Changing the conversation about health

How to make GPs stay? Work to reduce lifestyle-related illnesses putting such strain on the NHS

Heather Richards, Director of Nutrition at the Sano School of Culinary Medicine, writes on how GPs need to be better equipped on nutrition if the burden on the healthcare system is to be reduced…

Nutrition knowledge for healthcare professionals and involvement in community projects is the future of General Practice. With the rise of chronic disease and the resulting strain on the healthcare service, we have to collectively find a way to ease the burden. General Practice which is loved by so many medics is fast becoming less appealing as they are able to spend less quality time with patients.

‘Medical school provides
very little nutrition
education. There’s an
urgent need to educate
healthcare professionals, GPs and trainee doctors with a grounding in evidence-based nutrition…’

Shining example: The Lambeth GP Food Co-Op group in London began six years ago…and now has 11 growing gardens connecting GPs with their communities

Often patients have to wait weeks for an appointment, they are allocated less than 10 minutes for an appointment and may not consistently see the same doctor. This is a far cry from the traditional General Practice where a GP knew their patient and the family and there was a sense of community…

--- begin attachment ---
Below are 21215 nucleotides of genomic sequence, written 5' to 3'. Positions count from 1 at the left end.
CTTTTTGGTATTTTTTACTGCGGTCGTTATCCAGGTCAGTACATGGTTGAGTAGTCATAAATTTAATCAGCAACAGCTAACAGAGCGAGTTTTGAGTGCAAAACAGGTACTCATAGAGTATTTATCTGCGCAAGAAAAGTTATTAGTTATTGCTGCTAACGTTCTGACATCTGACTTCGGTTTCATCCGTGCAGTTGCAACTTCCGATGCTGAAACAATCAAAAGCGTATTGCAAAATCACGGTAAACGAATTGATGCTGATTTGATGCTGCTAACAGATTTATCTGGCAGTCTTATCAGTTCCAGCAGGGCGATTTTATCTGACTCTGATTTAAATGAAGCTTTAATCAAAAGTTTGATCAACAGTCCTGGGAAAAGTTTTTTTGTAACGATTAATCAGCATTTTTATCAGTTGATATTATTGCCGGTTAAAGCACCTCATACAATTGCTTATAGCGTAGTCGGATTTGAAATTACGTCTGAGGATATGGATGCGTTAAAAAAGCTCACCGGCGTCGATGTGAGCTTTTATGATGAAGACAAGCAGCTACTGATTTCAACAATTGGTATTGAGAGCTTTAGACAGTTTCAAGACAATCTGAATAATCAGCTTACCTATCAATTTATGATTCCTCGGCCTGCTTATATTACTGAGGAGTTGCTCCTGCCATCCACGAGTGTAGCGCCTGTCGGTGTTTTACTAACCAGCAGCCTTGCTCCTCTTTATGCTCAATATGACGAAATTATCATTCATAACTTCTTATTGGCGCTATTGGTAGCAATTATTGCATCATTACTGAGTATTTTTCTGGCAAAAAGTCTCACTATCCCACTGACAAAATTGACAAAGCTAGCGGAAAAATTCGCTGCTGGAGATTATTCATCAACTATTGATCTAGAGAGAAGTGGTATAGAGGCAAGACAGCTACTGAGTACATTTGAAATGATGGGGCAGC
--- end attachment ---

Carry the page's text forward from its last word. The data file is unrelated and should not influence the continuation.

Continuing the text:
An immense strain on the healthcare system arises because of chronic disease which is frequently lifestyle driven so it stands to reason that addressing lifestyle disease could lead to a healthcare model with longevity as well as making us a healthier nation! So how can we all play a part in making this change?

Providing GPs skills they need to help patients with lifestyle disease is vital and one of the most obvious gaps in their knowledge is nutrition.

Medical school provides very little nutrition education and there is an urgent need to educate healthcare professionals, GPs and trainee doctors with a grounding in evidence-based nutrition.

In the words of Dr Michael Dixon, GP, Chairman of College of Medicine and NHS lead for Social Prescribing; ‘Food is by far the most important factor in health and illness.’

Lifestyle disease is not only driven by unhealthy eating though; we also live in a society where loneliness, stress, physical inactivity and a lack of purpose in life are commonplace and there is a need for not only nutrition knowledge by healthcare professionals but for General Practice to be involved in community projects…